In her first major speech since she lost her majority at the Commons, Prime Minister Theresa May has insisted that her government remains on the “right path”.
Speaking at the Royal Society for the Encouragement of Arts, Manufactures and Commerce (RTA) for the launch of the much-anticipated Matthew Taylor review of employment practices in the modern economy, the PM challenged Labour to come forward and help her to survive politically.
Despite losing a handful of MPs in the election she called, the Prime Minister remained defiant said she was “convinced that the path we are on remains the right one” and will lead to the “stronger, fairer Britain that we need”.
She then added:
“In this new context, it will be even more important to make the case for our policies and our values, and to win the battle of ideas, both in parliament and as well as in the country.”
In what she wanted to be seen as a show of humility, the PM made a direct plea to the Labour Party and its leader Jeremy Corbyn, to help her with changing Britain in the interests of those who are “just about managing”.
May has officially called in Labour to support her in delivering Brexit and other legislation following the loss of her parliamentary majority.
Of course, she recognised that the general election result wasn’t what she wanted, but said that her “commitment remains undimmed” as Britain enters a period of “great national change”.
Delusional Prime Minister
But the truth is that the “dead woman walking”, as the ex-chancellor George Osborne once described her, really wanted to save her own skin after there was growing rumours of Tory ministers planning a mass resignation and a coup against her poor leadership.
( Source BBC Andrew Marr Show and The Guardian)
Therefore, her plea for Labour to join her in this period of great national change was more about saving her own job than helping the country. Nobody will buy that May deeply cares about the future of this country. If she wants to lead this country, she will have to demonstrate that Osborne was wrong and that she is still securely in charge of the UK.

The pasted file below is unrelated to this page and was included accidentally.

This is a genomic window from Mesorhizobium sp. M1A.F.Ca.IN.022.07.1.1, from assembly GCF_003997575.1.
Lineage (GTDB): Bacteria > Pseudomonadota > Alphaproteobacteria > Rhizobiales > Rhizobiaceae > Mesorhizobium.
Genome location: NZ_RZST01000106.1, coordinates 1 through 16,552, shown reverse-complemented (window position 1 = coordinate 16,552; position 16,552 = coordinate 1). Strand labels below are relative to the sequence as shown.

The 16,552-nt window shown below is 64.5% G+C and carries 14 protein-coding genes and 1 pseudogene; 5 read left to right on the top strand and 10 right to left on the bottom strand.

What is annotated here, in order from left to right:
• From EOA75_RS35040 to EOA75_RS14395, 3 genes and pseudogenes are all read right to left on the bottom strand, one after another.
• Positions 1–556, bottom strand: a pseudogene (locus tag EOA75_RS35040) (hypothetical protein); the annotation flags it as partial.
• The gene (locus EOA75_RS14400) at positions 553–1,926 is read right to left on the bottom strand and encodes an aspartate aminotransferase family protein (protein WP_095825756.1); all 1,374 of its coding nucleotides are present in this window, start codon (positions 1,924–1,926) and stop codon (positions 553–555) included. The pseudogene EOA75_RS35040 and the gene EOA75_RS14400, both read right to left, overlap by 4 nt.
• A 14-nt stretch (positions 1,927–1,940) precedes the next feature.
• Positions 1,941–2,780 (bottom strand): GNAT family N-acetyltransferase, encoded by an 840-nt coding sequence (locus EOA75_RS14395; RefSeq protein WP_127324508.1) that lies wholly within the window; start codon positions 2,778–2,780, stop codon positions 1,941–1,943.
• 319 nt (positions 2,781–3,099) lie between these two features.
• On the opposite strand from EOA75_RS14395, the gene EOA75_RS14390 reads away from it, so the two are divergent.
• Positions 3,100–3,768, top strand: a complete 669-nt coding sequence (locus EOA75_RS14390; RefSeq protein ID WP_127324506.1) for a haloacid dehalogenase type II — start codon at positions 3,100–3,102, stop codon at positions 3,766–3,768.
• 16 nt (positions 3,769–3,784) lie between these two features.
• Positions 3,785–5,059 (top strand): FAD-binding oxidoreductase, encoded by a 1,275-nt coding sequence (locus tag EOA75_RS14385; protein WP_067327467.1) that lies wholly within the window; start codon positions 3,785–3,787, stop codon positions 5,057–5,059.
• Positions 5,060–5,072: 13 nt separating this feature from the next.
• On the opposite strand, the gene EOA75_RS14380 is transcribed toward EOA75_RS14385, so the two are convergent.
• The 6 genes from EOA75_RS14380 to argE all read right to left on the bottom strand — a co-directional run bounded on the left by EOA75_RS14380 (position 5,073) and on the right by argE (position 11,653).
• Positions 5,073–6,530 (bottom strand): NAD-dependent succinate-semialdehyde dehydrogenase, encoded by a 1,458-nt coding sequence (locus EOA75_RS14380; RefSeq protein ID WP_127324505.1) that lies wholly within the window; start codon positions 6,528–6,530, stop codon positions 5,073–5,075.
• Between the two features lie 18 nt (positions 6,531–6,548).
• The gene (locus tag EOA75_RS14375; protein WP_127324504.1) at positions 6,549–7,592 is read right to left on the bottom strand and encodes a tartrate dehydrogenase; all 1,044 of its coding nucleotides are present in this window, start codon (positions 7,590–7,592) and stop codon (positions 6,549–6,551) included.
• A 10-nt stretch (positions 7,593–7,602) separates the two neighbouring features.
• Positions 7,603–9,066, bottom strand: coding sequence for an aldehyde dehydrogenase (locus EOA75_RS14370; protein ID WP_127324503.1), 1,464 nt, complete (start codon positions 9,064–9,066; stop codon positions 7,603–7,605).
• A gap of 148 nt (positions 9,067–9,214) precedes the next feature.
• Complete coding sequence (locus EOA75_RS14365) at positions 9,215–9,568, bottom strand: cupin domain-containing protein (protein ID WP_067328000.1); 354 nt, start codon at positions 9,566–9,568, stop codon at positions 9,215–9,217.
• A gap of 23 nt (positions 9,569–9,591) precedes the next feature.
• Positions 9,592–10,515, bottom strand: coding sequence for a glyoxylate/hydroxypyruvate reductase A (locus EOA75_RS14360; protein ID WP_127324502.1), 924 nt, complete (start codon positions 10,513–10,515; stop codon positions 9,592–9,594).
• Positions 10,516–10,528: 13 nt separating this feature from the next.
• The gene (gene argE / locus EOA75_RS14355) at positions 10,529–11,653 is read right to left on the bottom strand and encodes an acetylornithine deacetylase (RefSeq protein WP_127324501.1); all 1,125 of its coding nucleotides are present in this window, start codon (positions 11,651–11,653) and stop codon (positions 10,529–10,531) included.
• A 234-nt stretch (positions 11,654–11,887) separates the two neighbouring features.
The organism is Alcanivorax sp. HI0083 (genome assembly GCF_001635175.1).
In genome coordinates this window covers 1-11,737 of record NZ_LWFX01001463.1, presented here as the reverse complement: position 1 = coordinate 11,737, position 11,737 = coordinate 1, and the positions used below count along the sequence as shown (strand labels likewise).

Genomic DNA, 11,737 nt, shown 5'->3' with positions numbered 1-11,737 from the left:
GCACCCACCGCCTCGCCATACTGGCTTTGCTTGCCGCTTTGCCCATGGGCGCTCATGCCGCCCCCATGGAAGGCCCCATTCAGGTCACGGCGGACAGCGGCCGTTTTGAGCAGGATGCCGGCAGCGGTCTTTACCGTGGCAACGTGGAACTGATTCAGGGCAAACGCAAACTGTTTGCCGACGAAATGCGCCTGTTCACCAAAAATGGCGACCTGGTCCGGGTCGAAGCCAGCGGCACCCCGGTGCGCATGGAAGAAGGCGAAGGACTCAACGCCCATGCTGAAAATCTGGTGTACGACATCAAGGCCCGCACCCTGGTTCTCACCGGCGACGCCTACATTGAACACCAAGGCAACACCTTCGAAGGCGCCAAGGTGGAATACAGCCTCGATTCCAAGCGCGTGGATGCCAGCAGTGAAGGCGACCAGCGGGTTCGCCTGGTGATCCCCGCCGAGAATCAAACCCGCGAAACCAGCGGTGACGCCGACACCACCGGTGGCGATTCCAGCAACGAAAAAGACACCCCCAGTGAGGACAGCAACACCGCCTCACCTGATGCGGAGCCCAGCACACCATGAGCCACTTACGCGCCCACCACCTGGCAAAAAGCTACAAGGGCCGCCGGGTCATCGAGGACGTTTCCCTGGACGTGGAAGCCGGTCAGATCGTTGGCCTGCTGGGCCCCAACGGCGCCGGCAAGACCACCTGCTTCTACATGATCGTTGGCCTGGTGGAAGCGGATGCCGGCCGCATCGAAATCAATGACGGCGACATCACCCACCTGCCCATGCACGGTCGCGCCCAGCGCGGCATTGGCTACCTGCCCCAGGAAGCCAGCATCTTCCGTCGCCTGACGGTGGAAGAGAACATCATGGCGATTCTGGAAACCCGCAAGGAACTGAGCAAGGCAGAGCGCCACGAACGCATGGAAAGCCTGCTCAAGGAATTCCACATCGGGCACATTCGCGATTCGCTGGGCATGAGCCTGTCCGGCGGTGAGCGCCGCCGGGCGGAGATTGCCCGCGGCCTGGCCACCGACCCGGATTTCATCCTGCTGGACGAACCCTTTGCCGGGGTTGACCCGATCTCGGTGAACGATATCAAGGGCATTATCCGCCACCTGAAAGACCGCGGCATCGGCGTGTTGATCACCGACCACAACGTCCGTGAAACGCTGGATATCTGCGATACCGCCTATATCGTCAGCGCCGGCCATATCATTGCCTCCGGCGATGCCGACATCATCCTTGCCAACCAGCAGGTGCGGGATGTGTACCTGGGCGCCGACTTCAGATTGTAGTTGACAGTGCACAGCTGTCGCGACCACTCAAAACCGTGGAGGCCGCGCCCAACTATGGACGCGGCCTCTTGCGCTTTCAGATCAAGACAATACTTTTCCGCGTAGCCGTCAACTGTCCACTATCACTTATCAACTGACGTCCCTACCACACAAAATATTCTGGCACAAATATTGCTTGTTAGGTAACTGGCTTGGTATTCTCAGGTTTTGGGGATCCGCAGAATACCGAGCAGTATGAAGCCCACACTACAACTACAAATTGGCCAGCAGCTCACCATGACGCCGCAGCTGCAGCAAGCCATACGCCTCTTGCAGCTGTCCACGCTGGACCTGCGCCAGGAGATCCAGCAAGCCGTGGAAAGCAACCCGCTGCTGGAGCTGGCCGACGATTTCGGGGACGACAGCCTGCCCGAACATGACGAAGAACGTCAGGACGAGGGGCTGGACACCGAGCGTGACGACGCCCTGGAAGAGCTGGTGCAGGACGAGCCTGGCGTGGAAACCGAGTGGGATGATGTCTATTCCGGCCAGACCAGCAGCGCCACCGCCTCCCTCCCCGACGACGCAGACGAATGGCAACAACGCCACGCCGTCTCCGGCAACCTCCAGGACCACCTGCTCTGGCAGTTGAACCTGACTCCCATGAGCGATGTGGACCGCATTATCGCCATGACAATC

But Osborne is right, May is too weak to lead and is so scared to make the wrong move that she even avoids answering questions from the media. Following her relaunch speech, she only took two questions from the media, leaving some broadcasters and journalists fuming.
The once ‘strong and stable’ Theresa May, is now running scared of the media, in case they will ask her why on earth she is still prime minister.
Who can replace the PM?
Even if she has no credibility left and despite the movement against her, she will be prime minister until her party can come up with a viable alternative.
And herein lies is the problem for the Tories. The party has no natural leader and is hugely divided on Brexit. Whoever agrees to take May’s position as both prime minister and leader of the party, will have to deal with the mess left behind by one of the weakest prime ministers in living memory.
Unfortunately, none of her own political enemies within the party seems ready to take on the huge task of leading Britain out the EU whilst dealing with the political crisis that the process of Brexit represents.
It is evident that we can’t carry on for too long with a weak prime minister that has no majority and no authority. Therefore, the only valid option left on the table for Theresa May is to call for a new General Election and to resign.
For the sake of this country, May must go now.